As Ride London has become equivalently difficulty to get into as the London Marathon, I have had to look for other riding events.
At the start of March, a friend and I were well organised and entered Velo South, a 100-mile closed road ride with 15,000 riders West Sussex countryside including the South Downs National Park. We thought it would just be the two of us. Then three other friends got involved. One, unwillingly but a cycling enthusiast. One an “If you guys are in, I’m in” sporadic cyclist. And a mountain biker in a previous life with no bike, a new baby girl and a willingness to lose some weight. Before we knew it there were 5 of us entered with a team name that puts us all in the same starting pen.
As my life took a turn to become more active a few years ago, over the years I have tried to get friends involved in different events. Much of this was a selfish attempt for friends to join me, as running a race on your own is boring and lonely. It’s worked from time to time, but not very often. So the Velo South was another one of these attempts and an opportunity to share something with friends. The days of beers every Friday are sporadic as four of them now have young children, so going for an intermittent ride on a Saturday morning and a coffee afterwards is our new Friday night.
Velo South is an event organised by CSM Active (the people behind Adidas City Runs and the London 10 mile run) who have obviously seen the appetite for closed road bike events especially in the south and put one on. They have previously held Velo Birmingham in 2017 that garnered varying opinions. Pre-registration was required and there were apparently 30,000 entries for the 15,000 spaces so they are right about the enthusiasm. The cost is expensive. I can quite remember what the General entry cost was but I think it was between £80 to 90. We went with the Fast Track entry with was £129 (with £7.42 processing fee) that gave us an earlier start pen, the start pack posted instead of having to pick it up the day before and guaranteed car parking.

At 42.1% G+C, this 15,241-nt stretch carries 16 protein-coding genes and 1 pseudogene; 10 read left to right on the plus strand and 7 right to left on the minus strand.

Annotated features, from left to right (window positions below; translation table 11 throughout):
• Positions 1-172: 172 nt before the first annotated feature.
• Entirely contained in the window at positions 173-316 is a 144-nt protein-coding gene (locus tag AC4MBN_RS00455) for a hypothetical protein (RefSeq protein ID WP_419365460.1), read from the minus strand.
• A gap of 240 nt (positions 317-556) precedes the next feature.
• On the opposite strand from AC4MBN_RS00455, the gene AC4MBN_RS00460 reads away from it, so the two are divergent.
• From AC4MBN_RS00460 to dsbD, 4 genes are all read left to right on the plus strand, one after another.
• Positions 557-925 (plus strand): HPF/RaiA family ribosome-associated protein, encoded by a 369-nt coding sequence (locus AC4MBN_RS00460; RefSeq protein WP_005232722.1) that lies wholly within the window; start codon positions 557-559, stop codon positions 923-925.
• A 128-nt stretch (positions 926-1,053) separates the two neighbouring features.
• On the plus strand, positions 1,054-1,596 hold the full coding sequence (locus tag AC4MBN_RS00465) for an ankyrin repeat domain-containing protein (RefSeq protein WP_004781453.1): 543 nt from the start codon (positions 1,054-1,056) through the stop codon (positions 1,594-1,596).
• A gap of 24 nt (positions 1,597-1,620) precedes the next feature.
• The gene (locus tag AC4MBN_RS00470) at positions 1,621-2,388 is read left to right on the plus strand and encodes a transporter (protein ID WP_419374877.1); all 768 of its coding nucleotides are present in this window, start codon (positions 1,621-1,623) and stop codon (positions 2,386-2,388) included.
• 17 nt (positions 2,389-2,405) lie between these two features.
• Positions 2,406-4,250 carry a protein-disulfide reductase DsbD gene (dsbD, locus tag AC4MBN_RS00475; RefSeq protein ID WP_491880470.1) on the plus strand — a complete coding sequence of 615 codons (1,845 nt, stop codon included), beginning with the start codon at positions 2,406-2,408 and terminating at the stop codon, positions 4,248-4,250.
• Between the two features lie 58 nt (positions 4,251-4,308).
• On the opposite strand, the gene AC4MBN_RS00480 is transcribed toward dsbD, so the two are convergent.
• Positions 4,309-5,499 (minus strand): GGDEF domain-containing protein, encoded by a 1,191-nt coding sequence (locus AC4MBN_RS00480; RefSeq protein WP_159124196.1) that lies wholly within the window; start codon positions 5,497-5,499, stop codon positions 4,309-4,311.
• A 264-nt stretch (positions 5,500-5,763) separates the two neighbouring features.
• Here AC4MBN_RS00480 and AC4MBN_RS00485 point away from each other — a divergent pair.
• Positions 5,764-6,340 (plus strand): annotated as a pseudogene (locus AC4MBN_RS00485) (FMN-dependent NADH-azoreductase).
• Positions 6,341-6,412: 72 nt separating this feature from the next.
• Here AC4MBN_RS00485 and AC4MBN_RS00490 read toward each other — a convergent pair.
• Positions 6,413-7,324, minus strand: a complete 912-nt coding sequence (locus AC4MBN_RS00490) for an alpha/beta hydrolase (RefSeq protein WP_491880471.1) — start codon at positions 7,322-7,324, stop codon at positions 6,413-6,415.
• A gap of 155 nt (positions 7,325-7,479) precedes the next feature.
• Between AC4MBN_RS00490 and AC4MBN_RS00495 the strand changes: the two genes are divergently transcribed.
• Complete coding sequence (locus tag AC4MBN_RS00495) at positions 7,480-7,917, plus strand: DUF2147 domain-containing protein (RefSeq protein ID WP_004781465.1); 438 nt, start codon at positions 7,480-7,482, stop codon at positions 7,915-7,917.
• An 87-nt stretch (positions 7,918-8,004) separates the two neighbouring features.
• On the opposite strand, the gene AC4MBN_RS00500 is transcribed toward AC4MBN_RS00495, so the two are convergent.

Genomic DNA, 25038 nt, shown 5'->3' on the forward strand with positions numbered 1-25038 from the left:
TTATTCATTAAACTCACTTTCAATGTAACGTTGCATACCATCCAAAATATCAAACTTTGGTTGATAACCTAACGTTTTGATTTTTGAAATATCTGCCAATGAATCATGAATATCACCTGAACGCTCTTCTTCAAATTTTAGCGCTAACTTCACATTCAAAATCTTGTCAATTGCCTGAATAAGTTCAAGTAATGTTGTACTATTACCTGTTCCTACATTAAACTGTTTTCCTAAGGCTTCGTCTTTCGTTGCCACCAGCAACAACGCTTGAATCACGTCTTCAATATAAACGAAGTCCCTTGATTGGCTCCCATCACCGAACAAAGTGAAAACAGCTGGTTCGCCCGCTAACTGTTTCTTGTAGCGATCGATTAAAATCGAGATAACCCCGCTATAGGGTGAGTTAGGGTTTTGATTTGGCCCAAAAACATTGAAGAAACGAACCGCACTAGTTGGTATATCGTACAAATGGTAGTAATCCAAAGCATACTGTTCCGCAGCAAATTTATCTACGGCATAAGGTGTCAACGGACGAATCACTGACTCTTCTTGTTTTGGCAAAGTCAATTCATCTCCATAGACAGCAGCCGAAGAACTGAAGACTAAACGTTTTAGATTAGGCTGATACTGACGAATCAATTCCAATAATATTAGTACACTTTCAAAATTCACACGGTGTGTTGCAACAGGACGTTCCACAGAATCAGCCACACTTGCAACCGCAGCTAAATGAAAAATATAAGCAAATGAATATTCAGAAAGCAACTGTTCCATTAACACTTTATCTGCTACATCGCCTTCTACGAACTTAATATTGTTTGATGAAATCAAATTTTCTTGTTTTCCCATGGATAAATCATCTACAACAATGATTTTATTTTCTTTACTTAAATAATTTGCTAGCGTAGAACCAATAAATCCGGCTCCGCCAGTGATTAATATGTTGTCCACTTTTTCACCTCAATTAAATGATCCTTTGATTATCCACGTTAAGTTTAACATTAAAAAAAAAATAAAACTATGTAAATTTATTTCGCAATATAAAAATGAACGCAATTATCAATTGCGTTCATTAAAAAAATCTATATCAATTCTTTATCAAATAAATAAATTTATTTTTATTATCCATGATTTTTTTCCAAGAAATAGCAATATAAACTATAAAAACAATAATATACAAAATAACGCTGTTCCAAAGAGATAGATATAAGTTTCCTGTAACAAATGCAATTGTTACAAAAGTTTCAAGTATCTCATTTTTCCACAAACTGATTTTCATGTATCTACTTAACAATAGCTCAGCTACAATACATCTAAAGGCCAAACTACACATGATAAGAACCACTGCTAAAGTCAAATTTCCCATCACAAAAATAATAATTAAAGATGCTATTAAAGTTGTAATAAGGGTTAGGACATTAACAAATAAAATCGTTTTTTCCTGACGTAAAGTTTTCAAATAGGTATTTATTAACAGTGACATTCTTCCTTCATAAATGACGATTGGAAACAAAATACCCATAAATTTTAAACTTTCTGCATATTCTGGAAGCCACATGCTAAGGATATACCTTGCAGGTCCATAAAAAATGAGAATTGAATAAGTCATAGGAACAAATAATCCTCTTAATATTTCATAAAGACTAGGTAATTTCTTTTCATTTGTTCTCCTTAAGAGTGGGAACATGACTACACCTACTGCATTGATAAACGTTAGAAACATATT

This is a lot of money, but I think we will appreciate it come the day and these events are not cheap to put on. If it goes well and we have fun together we’ll forget about the price we paid to enter.
It’s already been money well spent, though. The preparation went from 0 to 100 mph very quickly.
The other four have all bought turbo trainers and used an app called Zwift which hooks up to a computer, iPad, iPhone letting you ride with other and friends in a virtual environment that comes with a multitude of stats, power outputs and leaderboards and also links to Strava. This works for them. Cycling takes a lot of time and fatherhood has left them all time stressed and with the inability to leave their kids on their own in the house to look after themselves from 3 hours!
So everyone is back on their bikes. The initial friend (and most regular rider) I signed up with now has a project and loves it. The cycling enthusiast has got his head down and’s smashing it. The sporadic cyclist has finally got his turbo trainer Christmas present set up and running. The mountain biker now has a full road set up, entering sportives and has lost 5 kilos. My Strava followers have doubled from 4 to 8 and the feed is full of digital avatars with everyone’s training rides. The What’s app group averages about 20 messages a day full of kit talk, power outputs and general banter.
I’m doing it old skool (no room for a turbo trainer). I cycle to work. This is 7 miles each way. This is now not a commute. It’s training! Every green light is a sprint. Any hill is now a hill session. Chesnut Avenue and Lime Avenue in Bushy Park are now time trial sessions. When time allows, I slip a lap of Richmond Park in on the way home.
The weekend morning rides are ramping up. Two of them met up at 6.45am on a recent Sunday to ride Leith Hill. There are Box Hill training sessions planned (just riding up and down the same hill) and a trip to possibly ride up Mt Ventoux on the edge of the French Alps.
I have only ridden one closed road event, the Ride London 46 and loved it. I can’t wait for Velo South. Riding in a team with my four best friends. But the heat is coming on. I’m the “fit one” but they’re coming for me. No one wants to be dropped and fear is a super motivator.